It's no surprise that, for most of 2020, SafeGraph data shows people staying at home a lot more often. We've got no shortage of results on that.
But the simple question of staying home vs. not staying home doesn't answer nearly all the questions we have about people going out during the pandemic. When people go out, are they going to different places? Are they staying closer to home?
We can certainly imagine that people might be more likely to cut longer trips out of their lives if they have to stay home most of the time, but keep the short ones around. Sure, go to the grocery store around the corner, but skip the trip to the outlet mall, order clothes to be delivered instead.
But is that actually the case? Figuring this out could say a lot about who is likely to be visiting certain stores. Will retail outlets see their target markets change? Will outpost locations like outlet malls be in trouble?
To answer this question, we looked at distance traveled to SafeGraph points of interest (POIs). Each time someone visits a POI (like a business) in SafeGraph data, we check how far of a trip that device had to make to get there. Then, for each location each week, we can calculate the median distance traveled. A high distance traveled means that visitors to that location are coming from farther away.
How was distance traveled affected by the pandemic? At first, quite a lot! Right after COVID struck the US, distance traveled to visited locations dropped by a fair amount, from the median trip being about 5.5 miles away from home down below 4.5.
However, this was only temporary. After bottoming out in early April, things returned basically to normal very quickly, and by May you'd hardly notice anything had happened, at least on a national scale. Sure, there were fewer visits overall, but the visits that did occur were similarly far away from home as before. Median distance has remained pretty flat since then.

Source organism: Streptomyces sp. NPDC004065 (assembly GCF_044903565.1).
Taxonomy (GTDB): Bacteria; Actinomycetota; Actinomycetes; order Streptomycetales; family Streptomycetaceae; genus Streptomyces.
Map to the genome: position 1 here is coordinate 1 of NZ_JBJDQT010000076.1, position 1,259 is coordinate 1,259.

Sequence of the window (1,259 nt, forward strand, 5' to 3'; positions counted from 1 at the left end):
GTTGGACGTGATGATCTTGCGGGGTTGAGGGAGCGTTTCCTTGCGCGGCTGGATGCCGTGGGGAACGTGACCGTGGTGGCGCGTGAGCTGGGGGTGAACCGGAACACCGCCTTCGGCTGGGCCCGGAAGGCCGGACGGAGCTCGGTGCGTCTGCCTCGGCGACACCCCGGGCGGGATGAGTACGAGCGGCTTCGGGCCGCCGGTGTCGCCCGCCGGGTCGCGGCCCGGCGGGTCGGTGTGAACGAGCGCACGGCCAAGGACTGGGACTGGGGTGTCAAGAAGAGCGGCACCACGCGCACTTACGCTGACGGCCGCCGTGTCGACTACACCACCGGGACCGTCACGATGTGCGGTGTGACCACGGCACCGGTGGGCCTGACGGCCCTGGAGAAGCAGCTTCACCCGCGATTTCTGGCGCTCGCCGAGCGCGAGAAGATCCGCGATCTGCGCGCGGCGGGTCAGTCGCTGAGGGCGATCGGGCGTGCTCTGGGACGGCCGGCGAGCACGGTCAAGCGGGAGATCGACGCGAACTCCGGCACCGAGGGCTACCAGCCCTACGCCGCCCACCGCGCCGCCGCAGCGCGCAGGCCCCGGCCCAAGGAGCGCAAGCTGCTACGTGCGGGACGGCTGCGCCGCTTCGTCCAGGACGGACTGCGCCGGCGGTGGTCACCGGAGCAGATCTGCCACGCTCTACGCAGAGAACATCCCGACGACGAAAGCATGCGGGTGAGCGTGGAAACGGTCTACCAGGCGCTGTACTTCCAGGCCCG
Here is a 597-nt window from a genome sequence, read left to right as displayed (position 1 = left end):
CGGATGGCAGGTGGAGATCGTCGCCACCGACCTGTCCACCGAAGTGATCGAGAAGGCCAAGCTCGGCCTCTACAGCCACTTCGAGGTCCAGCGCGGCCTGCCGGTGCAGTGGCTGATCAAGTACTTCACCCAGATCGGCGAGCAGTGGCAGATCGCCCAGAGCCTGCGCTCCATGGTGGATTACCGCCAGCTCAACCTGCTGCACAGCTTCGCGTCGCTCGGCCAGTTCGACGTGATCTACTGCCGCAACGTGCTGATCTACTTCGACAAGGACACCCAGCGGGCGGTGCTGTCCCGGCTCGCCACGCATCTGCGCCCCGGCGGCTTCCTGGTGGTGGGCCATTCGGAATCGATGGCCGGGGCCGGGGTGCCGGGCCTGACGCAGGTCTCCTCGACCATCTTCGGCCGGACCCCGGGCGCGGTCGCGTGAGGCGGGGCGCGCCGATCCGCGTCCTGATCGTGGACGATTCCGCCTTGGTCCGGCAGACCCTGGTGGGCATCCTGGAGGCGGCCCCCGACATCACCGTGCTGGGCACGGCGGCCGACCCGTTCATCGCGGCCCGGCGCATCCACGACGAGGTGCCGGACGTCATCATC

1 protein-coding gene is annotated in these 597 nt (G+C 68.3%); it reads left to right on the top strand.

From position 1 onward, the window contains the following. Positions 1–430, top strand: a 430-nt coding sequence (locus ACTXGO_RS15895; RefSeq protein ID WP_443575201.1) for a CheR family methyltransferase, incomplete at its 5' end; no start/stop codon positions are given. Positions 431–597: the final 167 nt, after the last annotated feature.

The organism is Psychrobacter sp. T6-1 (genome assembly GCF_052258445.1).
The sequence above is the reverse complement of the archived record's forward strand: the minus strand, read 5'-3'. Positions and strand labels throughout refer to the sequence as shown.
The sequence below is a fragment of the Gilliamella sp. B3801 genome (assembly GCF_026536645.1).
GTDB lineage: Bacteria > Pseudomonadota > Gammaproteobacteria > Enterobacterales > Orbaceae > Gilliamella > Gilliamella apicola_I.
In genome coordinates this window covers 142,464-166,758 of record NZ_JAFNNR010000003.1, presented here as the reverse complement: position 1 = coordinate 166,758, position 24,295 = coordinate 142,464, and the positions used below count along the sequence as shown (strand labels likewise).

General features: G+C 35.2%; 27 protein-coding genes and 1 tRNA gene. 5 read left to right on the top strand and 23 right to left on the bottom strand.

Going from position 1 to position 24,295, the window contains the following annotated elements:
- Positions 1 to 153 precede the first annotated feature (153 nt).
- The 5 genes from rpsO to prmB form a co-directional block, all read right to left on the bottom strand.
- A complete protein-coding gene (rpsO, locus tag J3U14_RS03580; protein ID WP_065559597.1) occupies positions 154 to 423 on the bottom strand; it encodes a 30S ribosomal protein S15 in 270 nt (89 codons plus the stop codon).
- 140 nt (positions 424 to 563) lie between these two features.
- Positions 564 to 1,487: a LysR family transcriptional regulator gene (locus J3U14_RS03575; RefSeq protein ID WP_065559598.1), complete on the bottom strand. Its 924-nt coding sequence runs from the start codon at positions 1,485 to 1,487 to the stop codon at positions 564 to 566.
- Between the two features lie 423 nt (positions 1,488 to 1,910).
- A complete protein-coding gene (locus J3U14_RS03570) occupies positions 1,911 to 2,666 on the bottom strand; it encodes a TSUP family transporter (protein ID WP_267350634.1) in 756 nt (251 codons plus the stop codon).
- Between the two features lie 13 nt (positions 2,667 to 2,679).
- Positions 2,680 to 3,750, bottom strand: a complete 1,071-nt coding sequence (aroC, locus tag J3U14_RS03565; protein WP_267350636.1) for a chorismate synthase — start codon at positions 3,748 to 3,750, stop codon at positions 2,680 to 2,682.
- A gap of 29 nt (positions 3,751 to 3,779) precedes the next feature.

The pattern repeats itself within industries. We looked at full-service and quick-service restaurants, as well as retail. People tend to travel the farthest for full-service restaurant visits, a bit less for retail, and relatively little for quick-service restaurants. All three showed the same pattern, with big dips right after the pandemic arrived, returning basically to normal soon after.
Things do look a little more interesting when we break it down on a state-by-state basis. Comparing distance from home in May-December 2019 vs. May-December 2020, some states do see significant and long-lasting drops. This appears to be due to a reduction in tourism, as Hawaii (6.6 to 4.4 miles from home) and Nevada (7.6 to 5.6) show the biggest declines in distance-from-home. Most states, especially those without outsized tourism sectors, saw relatively little change from year to year.
With the exception of tourism, it doesn't look like a whole lot has changed in terms of how far Americans are willing to travel to visit places like restaurants and retail. It's unlikely that geographic target markets are heading for a big shift either during or after COVID.
That's it – that's all we do. We want to understand the physical world and power innovation through open access to geospatial data. We believe data should be an open platform, not a trade secret. Information should not be hoarded so that only a few can innovate.